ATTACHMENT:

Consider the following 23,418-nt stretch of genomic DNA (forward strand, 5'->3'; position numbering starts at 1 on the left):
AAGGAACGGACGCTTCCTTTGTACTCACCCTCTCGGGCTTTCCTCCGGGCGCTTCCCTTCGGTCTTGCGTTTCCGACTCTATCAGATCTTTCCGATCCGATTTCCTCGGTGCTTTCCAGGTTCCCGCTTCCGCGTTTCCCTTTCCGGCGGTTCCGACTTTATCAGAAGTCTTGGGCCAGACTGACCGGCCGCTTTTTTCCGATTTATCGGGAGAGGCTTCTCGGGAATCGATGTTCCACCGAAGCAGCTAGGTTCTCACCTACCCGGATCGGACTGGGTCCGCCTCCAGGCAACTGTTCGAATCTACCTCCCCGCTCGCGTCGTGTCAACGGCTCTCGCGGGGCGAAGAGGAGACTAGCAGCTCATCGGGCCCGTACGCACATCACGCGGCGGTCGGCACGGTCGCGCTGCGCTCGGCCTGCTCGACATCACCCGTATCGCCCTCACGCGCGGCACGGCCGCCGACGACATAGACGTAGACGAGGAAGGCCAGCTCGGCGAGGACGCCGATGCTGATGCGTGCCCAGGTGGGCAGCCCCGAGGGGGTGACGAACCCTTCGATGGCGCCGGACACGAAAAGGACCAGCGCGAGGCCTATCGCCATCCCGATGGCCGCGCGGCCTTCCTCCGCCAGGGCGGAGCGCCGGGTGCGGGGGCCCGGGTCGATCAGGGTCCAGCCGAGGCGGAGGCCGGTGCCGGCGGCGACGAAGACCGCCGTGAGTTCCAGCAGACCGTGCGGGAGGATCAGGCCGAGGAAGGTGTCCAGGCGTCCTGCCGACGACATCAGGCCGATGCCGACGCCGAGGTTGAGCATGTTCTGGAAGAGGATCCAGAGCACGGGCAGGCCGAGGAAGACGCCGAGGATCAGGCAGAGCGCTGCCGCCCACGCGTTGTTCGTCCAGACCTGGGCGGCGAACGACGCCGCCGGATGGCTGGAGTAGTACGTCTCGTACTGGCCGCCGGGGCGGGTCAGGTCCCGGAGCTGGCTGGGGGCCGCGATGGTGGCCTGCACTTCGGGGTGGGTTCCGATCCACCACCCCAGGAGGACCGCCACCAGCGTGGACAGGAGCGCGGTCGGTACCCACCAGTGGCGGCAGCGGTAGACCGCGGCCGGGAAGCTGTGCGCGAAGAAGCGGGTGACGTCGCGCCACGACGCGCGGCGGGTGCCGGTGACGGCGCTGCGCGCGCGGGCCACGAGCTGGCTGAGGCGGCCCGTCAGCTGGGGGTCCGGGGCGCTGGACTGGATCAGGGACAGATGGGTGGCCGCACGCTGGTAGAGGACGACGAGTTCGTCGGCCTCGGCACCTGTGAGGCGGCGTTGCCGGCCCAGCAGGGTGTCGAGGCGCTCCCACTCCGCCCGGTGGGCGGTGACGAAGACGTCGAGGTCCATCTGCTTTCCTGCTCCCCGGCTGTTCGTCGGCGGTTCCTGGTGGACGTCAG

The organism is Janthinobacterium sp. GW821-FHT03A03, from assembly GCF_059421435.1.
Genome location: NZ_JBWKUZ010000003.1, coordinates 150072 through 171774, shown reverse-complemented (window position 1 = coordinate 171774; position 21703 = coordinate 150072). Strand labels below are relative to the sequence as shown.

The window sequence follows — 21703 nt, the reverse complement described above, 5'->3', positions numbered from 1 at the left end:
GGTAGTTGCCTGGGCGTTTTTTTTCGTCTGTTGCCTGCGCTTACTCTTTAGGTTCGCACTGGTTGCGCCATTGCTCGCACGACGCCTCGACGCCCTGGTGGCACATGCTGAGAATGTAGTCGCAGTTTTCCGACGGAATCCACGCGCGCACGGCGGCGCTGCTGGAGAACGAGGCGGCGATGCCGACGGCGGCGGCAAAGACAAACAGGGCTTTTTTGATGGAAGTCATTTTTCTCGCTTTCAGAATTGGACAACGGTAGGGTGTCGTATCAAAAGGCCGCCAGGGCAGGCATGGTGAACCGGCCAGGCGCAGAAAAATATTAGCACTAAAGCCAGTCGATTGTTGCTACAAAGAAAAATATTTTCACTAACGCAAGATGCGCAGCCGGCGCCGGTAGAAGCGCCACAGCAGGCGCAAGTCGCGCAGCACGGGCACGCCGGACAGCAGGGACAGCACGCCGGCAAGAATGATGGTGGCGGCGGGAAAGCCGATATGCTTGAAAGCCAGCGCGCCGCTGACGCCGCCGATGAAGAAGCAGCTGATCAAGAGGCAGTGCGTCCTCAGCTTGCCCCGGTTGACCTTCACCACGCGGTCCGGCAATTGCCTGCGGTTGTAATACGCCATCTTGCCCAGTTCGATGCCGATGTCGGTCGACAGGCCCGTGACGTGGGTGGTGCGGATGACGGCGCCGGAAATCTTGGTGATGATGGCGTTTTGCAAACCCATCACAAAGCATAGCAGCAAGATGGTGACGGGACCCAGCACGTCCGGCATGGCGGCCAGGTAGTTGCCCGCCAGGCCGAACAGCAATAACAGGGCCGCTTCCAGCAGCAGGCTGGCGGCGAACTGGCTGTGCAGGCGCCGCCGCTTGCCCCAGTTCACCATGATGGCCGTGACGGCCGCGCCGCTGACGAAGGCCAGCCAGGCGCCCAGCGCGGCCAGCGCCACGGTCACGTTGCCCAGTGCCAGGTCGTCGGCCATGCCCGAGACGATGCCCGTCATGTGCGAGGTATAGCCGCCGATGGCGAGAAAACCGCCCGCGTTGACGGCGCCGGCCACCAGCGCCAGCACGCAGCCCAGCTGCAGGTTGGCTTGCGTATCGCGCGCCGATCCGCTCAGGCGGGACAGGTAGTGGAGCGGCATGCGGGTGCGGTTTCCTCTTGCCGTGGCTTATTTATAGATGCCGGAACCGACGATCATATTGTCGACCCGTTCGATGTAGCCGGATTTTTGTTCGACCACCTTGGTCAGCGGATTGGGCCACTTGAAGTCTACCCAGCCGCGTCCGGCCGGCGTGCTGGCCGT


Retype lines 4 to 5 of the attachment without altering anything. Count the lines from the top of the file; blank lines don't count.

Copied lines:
Genome location: NZ_JBWKUZ010000003.1, coordinates 150072 through 171774, shown reverse-complemented (window position 1 = coordinate 171774; position 21703 = coordinate 150072). Strand labels below are relative to the sequence as shown.

The window sequence follows — 21703 nt, the reverse complement described above, 5'->3', positions numbered from 1 at the left end: